The Supreme Court has said that telecom operators using the spectrum of ailing phone companies will have to pay their adjusted gross revenue (AGR) dues. The top court, in an observation on Friday, put the liability of paying AGR dues on telcos that have used the airwaves of now bankrupt firms such as Aircel, Reliance Communications, and Videocon.
The apex court has directed the Department of Telecommunications (DoT) to furnish the list of companies that had been using the spectrum since the day they got them. It has also asked the DoT to provide information regarding their AGR dues to fix liability for payment on those who had "traded" or "shared" the airwaves, the Economic Times reported.
As per the court proceedings, if insolvent companies fail to pay their AGR dues, then the telcos that got the spectrum from them will be liable to make the payment. For instance, if Videocon, which is in bankruptcy proceedings, is unable to pay its (AGR) dues, Bharti Airtel, which is using the airwaves of the telco (Videocon) under a spectrum trading agreement, may have to take a hit.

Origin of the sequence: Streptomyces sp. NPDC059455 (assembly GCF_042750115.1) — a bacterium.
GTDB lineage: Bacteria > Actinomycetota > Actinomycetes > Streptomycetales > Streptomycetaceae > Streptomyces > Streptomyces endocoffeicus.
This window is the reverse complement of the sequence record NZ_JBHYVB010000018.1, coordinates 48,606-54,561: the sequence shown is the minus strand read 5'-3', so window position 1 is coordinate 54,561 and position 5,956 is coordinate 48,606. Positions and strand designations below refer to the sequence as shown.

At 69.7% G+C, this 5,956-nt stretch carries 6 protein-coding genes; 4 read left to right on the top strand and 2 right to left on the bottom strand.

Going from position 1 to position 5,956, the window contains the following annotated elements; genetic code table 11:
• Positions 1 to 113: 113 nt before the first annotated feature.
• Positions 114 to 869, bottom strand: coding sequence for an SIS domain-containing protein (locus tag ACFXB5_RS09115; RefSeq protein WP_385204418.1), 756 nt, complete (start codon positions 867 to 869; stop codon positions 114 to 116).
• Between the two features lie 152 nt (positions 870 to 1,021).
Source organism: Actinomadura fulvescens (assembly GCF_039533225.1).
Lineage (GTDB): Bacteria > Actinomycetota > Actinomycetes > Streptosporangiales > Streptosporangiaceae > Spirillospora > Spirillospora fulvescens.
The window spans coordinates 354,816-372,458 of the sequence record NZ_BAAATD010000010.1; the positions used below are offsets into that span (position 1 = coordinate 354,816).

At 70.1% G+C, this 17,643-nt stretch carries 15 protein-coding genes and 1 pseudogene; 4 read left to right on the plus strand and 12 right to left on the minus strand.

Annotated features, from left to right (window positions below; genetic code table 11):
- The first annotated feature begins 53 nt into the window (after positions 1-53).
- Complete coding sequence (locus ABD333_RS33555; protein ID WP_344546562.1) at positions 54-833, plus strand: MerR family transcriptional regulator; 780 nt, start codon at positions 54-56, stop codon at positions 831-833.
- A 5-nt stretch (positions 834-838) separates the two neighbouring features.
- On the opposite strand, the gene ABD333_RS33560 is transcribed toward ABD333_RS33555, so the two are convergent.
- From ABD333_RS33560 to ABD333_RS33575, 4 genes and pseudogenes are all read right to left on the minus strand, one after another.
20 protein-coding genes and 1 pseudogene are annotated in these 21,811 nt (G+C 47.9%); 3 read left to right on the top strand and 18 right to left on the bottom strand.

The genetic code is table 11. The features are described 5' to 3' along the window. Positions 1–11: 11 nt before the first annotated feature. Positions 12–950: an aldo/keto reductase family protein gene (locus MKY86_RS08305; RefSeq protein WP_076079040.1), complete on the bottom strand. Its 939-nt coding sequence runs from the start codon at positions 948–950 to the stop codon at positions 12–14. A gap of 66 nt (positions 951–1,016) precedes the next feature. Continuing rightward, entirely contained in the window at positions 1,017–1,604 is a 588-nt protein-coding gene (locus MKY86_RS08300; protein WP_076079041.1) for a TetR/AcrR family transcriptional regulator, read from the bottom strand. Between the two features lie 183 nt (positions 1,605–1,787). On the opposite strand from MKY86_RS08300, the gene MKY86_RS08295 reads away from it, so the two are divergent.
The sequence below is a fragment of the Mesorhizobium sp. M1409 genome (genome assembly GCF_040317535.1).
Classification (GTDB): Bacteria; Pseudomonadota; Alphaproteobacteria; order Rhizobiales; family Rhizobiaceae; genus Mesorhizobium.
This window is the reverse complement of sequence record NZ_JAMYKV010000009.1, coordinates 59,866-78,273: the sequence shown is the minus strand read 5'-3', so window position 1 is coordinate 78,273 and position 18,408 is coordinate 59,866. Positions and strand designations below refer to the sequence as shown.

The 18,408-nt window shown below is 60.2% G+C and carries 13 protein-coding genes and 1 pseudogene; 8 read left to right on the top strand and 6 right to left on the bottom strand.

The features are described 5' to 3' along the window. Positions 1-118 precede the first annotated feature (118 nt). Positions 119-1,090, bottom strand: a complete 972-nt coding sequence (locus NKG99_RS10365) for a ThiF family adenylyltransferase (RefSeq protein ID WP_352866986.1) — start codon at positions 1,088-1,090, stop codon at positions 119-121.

Aircel and Videocon have traded spectrum with Bharti Airtel, while Reliance Communications (RCom) too has shared and traded some of its airwaves with Reliance Jio Infocomm.
Justice Arun Mishra-led SC bench observed that previous dues need to be cleared before any further spectrum transfer, in compliance with spectrum trading guidelines. Referring to the matter of Reliance Jio's obligation to pay the AGR dues of RCom, Justice Mishra noted that the DoT had not provided the details sought by the court.
Clarifying its stance earlier, Jio, through senior counsel Harish Salve, said that AGR dues, to the tune of Rs 195 crore, have been paid and any further shortfalls, to the extent of use of RCom's spectrum, will also be settled.
Whilst Airtel, through senior advocate Kapil Sibal, has also clarified that it will have to examine the older arrangements to compute the AGR dues of Aircel and Videocon, that are sought to be passed on to the company. The DoT has sought Rs 1,376 crore from Videocon, and Rs 12,389 crore from Aircel.